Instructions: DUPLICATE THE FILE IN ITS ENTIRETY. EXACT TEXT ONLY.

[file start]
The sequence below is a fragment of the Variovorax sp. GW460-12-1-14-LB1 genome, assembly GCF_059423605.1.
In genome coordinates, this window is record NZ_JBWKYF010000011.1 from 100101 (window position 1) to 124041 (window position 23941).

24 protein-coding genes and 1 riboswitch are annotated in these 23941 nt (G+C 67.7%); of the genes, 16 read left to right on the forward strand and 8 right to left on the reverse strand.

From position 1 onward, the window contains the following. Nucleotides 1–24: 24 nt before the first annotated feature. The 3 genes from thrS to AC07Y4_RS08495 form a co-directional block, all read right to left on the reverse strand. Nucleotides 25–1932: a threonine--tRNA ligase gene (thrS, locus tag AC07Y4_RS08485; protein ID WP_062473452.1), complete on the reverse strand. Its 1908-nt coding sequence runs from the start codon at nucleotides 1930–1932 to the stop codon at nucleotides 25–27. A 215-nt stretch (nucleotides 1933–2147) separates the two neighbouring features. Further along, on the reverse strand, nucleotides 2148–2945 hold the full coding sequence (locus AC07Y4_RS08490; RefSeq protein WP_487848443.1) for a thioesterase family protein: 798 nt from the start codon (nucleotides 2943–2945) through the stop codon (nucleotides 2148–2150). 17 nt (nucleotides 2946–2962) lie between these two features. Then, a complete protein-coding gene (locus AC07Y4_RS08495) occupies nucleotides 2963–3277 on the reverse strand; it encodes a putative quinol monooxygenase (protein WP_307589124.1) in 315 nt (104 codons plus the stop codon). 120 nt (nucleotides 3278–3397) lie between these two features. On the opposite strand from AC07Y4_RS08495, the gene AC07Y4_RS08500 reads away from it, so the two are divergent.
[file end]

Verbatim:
The sequence below is a fragment of the Variovorax sp. GW460-12-1-14-LB1 genome, assembly GCF_059423605.1.
In genome coordinates, this window is record NZ_JBWKYF010000011.1 from 100101 (window position 1) to 124041 (window position 23941).

24 protein-coding genes and 1 riboswitch are annotated in these 23941 nt (G+C 67.7%); of the genes, 16 read left to right on the forward strand and 8 right to left on the reverse strand.

From position 1 onward, the window contains the following. Nucleotides 1–24: 24 nt before the first annotated feature. The 3 genes from thrS to AC07Y4_RS08495 form a co-directional block, all read right to left on the reverse strand. Nucleotides 25–1932: a threonine--tRNA ligase gene (thrS, locus tag AC07Y4_RS08485; protein ID WP_062473452.1), complete on the reverse strand. Its 1908-nt coding sequence runs from the start codon at nucleotides 1930–1932 to the stop codon at nucleotides 25–27. A 215-nt stretch (nucleotides 1933–2147) separates the two neighbouring features. Further along, on the reverse strand, nucleotides 2148–2945 hold the full coding sequence (locus AC07Y4_RS08490; RefSeq protein WP_487848443.1) for a thioesterase family protein: 798 nt from the start codon (nucleotides 2943–2945) through the stop codon (nucleotides 2148–2150). 17 nt (nucleotides 2946–2962) lie between these two features. Then, a complete protein-coding gene (locus AC07Y4_RS08495) occupies nucleotides 2963–3277 on the reverse strand; it encodes a putative quinol monooxygenase (protein WP_307589124.1) in 315 nt (104 codons plus the stop codon). 120 nt (nucleotides 3278–3397) lie between these two features. On the opposite strand from AC07Y4_RS08495, the gene AC07Y4_RS08500 reads away from it, so the two are divergent.